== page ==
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Home » Issue 22 » Genetic fingerprinting: a look inside

Genetic fingerprinting: a look inside

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Image courtesy of Alex Mit / iStockphoto

In popular TV detective series, genetic fingerprinting is commonly used to identify criminals. Sara Müller and Heike Göllner-Heibült take a look behind the scenes.

The idea of distinguishing people by their genetic characteristics is not new. Discovered in 1900 by Karl Landsteinerw1, ABO blood typing was the first genetic marker to be used in forensics, later complemented by MN blood groups (1927) and the Rhesus factor (1937).

Even when we analyse all three blood group systems simultaneously, however, about one in ten people give identical results; this is what makes blood transfusions possible. For forensic purposes, however, it is a disadvantage: the results may tell you that your blood sample does not come from Suspect X, but they cannot tell you with any acceptable level of certainty that it does come from Suspect Y.

Advances were made in the 1970s and 80s, with the analysis of different forms of enzymes (isoenzymes) in red blood cells and blood serum. The certainty that the sample really came from the suspect depended on the number of proteins analysed (usually four); we call this certainty the power of discrimination. The power of discrimination that these combined techniques offered was still only 1:1000, better than the 1:10 power of blood group analysis, but still not good enough. To get a better power, we needed to take a closer look at our genetic composition.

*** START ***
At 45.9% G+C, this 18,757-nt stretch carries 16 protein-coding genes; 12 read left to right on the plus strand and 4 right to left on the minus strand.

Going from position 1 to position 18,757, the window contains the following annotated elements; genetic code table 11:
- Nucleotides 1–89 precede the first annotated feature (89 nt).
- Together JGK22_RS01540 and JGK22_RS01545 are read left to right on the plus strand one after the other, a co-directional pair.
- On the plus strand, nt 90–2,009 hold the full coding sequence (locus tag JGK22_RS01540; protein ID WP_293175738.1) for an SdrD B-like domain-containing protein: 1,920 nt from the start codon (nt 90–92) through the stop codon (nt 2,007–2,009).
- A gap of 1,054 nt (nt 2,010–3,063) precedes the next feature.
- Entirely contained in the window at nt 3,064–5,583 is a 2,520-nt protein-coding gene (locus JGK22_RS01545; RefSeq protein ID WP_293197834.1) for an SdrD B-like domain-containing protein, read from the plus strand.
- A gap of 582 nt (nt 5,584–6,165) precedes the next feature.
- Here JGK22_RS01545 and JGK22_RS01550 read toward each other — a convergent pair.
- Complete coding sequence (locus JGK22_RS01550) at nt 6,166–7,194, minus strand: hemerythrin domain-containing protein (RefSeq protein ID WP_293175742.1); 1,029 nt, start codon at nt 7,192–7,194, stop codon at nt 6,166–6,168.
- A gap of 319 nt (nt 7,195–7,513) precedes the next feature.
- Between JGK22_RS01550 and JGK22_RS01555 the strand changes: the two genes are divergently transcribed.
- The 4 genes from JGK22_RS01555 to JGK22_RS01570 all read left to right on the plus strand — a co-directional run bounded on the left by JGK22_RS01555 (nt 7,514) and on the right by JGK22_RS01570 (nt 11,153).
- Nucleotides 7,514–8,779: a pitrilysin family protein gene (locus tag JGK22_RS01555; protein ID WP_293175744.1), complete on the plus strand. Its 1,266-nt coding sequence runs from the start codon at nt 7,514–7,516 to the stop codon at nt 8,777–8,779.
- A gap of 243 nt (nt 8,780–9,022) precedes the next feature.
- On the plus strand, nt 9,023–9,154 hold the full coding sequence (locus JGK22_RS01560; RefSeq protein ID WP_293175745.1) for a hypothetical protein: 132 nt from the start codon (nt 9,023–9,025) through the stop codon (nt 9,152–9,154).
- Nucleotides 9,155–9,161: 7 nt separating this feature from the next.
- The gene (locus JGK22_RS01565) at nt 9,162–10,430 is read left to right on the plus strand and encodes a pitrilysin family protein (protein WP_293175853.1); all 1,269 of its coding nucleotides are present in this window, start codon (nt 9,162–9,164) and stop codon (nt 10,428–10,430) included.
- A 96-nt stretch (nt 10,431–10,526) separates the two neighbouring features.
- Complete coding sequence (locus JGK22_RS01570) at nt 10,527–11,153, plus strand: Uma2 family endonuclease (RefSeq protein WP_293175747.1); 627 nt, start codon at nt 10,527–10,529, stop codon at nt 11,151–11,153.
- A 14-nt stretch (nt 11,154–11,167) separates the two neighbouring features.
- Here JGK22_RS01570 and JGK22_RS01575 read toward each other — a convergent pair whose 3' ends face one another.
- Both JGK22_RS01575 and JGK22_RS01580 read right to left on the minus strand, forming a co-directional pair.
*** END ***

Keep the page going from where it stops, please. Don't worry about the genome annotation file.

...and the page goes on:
Our genetic composition – who we are

The human genome consists of 46 paired chromosomes: 23 from our mother, 23 from our father. We therefore have two of each chromosome (except – in the case of men – sex chromosomes) and thus two copies of each gene.

The main component of chromosomes is deoxyribonucleic acid (DNA), which contains information for building the proteins we need for life. However, of our 3 billion base pairs (bp), only about 4% actually code for proteins; the rest is often just ‘filling’ consisting of repetitive sequences organised in clusters. If you compare the DNA of two humans, most of it is identical, with the variability found largely in these repetitive sequences.

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From base pairs to chromosomes (not to scale): how DNA is packaged. Click on image to enlarge
Image courtesy of Darryl Leja, NHGRI / NIH

Different people can have different numbers of repetitions of these sequences: one person may have five repeats at a specific DNA locus (site); another person may have seven. Using samples, e.g. from blood or semen, we can analyse the repetitive sequences at several DNA loci; we call this analysis a genetic fingerprint. Like fingerprints, genetic fingerprints can be used to distinguish individuals.

Although the term ‘genetic fingerprinting’ (or genetic profiling) is commonly used, not everybody is aware that it actually encompasses two very different techniques, only one of which is commonly used in forensics today.

Early genetic fingerprinting: restriction fragment length polymorphism